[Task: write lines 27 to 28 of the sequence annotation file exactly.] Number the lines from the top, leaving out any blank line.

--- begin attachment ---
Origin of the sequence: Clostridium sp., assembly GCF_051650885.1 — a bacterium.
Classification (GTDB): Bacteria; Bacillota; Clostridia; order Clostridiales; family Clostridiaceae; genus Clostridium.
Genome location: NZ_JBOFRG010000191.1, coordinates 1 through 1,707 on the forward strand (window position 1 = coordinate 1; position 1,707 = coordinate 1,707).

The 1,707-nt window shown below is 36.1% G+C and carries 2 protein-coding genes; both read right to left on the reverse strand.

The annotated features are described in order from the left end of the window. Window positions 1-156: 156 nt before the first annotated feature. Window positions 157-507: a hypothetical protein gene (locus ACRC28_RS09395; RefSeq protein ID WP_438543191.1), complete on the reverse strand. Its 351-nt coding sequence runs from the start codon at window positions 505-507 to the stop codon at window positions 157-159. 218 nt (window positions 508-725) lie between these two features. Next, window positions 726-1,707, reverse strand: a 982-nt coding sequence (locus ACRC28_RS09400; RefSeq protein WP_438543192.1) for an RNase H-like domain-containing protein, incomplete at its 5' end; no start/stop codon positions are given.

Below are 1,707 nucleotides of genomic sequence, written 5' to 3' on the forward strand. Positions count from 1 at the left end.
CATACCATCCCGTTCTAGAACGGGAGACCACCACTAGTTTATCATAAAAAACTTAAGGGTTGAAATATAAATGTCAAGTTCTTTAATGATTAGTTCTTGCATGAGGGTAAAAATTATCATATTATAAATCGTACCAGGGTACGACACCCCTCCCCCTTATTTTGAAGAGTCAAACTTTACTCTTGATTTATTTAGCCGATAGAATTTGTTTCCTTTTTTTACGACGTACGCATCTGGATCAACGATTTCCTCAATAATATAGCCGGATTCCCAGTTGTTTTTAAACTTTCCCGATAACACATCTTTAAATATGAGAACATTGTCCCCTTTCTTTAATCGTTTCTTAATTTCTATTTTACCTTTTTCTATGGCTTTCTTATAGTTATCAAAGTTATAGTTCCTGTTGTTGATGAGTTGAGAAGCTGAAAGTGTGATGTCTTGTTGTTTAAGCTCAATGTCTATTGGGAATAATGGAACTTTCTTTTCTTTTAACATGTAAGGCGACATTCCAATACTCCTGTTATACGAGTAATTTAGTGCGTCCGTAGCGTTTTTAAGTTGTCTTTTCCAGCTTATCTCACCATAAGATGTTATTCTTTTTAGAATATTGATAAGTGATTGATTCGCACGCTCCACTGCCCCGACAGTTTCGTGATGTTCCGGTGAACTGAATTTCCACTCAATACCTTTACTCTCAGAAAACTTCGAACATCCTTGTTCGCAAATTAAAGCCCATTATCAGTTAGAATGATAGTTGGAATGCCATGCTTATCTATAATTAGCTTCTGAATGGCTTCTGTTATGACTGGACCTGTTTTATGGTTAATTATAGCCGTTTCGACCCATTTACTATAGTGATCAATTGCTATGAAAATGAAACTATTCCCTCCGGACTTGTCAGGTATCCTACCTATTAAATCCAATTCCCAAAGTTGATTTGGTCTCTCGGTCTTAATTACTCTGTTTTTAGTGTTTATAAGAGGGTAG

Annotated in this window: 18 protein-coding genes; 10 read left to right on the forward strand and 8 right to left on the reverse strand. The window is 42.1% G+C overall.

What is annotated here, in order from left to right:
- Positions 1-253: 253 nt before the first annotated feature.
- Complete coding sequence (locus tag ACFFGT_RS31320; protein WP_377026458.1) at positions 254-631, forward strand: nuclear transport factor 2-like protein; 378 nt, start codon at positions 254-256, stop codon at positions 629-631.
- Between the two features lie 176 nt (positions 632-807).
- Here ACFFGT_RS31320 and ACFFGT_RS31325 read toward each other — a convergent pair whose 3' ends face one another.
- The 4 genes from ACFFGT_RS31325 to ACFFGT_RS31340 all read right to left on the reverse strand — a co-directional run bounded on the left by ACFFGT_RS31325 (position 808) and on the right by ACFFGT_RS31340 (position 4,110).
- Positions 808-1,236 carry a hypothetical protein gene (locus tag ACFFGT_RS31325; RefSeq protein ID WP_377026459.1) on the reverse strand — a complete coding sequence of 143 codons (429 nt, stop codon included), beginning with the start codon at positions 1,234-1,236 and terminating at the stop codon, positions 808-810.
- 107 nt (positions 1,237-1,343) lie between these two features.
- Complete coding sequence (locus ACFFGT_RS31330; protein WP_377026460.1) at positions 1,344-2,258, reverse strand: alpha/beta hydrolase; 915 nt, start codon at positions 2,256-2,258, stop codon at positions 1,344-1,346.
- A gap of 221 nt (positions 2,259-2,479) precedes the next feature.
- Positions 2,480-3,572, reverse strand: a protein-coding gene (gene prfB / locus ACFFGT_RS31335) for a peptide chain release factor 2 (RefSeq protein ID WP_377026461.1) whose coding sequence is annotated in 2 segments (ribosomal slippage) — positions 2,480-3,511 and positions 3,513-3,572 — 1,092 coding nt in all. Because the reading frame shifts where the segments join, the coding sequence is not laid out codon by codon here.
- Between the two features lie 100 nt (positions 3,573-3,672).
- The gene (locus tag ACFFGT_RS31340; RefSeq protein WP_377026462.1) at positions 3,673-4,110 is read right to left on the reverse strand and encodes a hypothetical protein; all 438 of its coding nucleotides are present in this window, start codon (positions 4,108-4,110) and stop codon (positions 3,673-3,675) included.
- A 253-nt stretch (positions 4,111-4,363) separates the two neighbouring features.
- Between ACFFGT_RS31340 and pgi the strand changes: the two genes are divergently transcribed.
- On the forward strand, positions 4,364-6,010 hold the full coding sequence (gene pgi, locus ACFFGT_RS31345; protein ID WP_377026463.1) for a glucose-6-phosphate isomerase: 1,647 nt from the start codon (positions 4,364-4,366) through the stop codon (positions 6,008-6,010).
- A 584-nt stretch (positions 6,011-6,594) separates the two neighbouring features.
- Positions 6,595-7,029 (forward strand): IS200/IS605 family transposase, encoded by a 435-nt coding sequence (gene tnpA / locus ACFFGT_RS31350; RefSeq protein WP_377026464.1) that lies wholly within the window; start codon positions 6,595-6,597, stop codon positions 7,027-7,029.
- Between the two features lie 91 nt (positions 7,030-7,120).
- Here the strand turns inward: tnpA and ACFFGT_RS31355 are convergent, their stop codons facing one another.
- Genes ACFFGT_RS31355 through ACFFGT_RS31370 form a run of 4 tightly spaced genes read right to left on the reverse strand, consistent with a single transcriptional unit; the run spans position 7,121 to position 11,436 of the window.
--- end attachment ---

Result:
- Between the two features lie 91 nt (positions 7,030-7,120).
- Here the strand turns inward: tnpA and ACFFGT_RS31355 are convergent, their stop codons facing one another.